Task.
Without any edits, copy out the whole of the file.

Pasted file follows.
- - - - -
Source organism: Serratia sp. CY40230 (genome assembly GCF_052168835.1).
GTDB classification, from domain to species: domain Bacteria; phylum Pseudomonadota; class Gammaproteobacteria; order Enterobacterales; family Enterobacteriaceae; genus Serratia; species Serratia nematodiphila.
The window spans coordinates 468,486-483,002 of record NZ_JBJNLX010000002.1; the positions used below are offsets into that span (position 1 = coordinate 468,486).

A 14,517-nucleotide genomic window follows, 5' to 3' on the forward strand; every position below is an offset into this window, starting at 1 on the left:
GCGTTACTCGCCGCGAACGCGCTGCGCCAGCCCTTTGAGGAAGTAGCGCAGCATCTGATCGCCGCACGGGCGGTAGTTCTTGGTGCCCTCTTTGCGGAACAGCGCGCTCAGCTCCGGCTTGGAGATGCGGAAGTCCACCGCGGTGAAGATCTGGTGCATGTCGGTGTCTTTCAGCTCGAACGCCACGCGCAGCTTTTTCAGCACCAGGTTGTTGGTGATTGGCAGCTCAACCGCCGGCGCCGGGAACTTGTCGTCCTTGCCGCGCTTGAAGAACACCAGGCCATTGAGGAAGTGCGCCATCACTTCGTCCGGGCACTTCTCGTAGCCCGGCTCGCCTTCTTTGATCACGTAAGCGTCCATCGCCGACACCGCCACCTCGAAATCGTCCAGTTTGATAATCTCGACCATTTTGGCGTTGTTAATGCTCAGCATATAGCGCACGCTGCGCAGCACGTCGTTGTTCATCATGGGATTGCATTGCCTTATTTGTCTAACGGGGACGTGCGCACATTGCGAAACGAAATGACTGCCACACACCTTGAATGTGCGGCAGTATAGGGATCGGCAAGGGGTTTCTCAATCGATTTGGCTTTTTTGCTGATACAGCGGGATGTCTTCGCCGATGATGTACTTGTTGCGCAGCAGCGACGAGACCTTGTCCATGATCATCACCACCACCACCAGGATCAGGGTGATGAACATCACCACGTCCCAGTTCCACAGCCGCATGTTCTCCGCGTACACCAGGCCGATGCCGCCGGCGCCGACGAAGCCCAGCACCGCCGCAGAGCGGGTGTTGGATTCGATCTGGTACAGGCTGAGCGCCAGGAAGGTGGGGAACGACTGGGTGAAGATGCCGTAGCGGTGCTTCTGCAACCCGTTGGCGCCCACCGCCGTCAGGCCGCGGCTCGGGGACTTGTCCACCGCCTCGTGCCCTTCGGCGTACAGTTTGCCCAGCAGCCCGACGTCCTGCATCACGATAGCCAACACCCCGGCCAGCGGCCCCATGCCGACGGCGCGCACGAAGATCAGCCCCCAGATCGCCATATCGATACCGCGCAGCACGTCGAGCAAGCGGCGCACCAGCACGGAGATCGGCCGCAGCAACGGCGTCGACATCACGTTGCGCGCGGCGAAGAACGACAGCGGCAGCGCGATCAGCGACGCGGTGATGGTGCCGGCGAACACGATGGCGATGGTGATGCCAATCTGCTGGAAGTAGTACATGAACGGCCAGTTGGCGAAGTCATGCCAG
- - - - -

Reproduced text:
Source organism: Serratia sp. CY40230 (genome assembly GCF_052168835.1).
GTDB classification, from domain to species: domain Bacteria; phylum Pseudomonadota; class Gammaproteobacteria; order Enterobacterales; family Enterobacteriaceae; genus Serratia; species Serratia nematodiphila.
The window spans coordinates 468,486-483,002 of record NZ_JBJNLX010000002.1; the positions used below are offsets into that span (position 1 = coordinate 468,486).

A 14,517-nucleotide genomic window follows, 5' to 3' on the forward strand; every position below is an offset into this window, starting at 1 on the left:
GCGTTACTCGCCGCGAACGCGCTGCGCCAGCCCTTTGAGGAAGTAGCGCAGCATCTGATCGCCGCACGGGCGGTAGTTCTTGGTGCCCTCTTTGCGGAACAGCGCGCTCAGCTCCGGCTTGGAGATGCGGAAGTCCACCGCGGTGAAGATCTGGTGCATGTCGGTGTCTTTCAGCTCGAACGCCACGCGCAGCTTTTTCAGCACCAGGTTGTTGGTGATTGGCAGCTCAACCGCCGGCGCCGGGAACTTGTCGTCCTTGCCGCGCTTGAAGAACACCAGGCCATTGAGGAAGTGCGCCATCACTTCGTCCGGGCACTTCTCGTAGCCCGGCTCGCCTTCTTTGATCACGTAAGCGTCCATCGCCGACACCGCCACCTCGAAATCGTCCAGTTTGATAATCTCGACCATTTTGGCGTTGTTAATGCTCAGCATATAGCGCACGCTGCGCAGCACGTCGTTGTTCATCATGGGATTGCATTGCCTTATTTGTCTAACGGGGACGTGCGCACATTGCGAAACGAAATGACTGCCACACACCTTGAATGTGCGGCAGTATAGGGATCGGCAAGGGGTTTCTCAATCGATTTGGCTTTTTTGCTGATACAGCGGGATGTCTTCGCCGATGATGTACTTGTTGCGCAGCAGCGACGAGACCTTGTCCATGATCATCACCACCACCACCAGGATCAGGGTGATGAACATCACCACGTCCCAGTTCCACAGCCGCATGTTCTCCGCGTACACCAGGCCGATGCCGCCGGCGCCGACGAAGCCCAGCACCGCCGCAGAGCGGGTGTTGGATTCGATCTGGTACAGGCTGAGCGCCAGGAAGGTGGGGAACGACTGGGTGAAGATGCCGTAGCGGTGCTTCTGCAACCCGTTGGCGCCCACCGCCGTCAGGCCGCGGCTCGGGGACTTGTCCACCGCCTCGTGCCCTTCGGCGTACAGTTTGCCCAGCAGCCCGACGTCCTGCATCACGATAGCCAACACCCCGGCCAGCGGCCCCATGCCGACGGCGCGCACGAAGATCAGCCCCCAGATCGCCATATCGATACCGCGCAGCACGTCGAGCAAGCGGCGCACCAGCACGGAGATCGGCCGCAGCAACGGCGTCGACATCACGTTGCGCGCGGCGAAGAACGACAGCGGCAGCGCGATCAGCGACGCGGTGATGGTGCCGGCGAACACGATGGCGATGGTGATGCCAATCTGCTGGAAGTAGTACATGAACGGCCAGTTGGCGAAGTCATGCCAG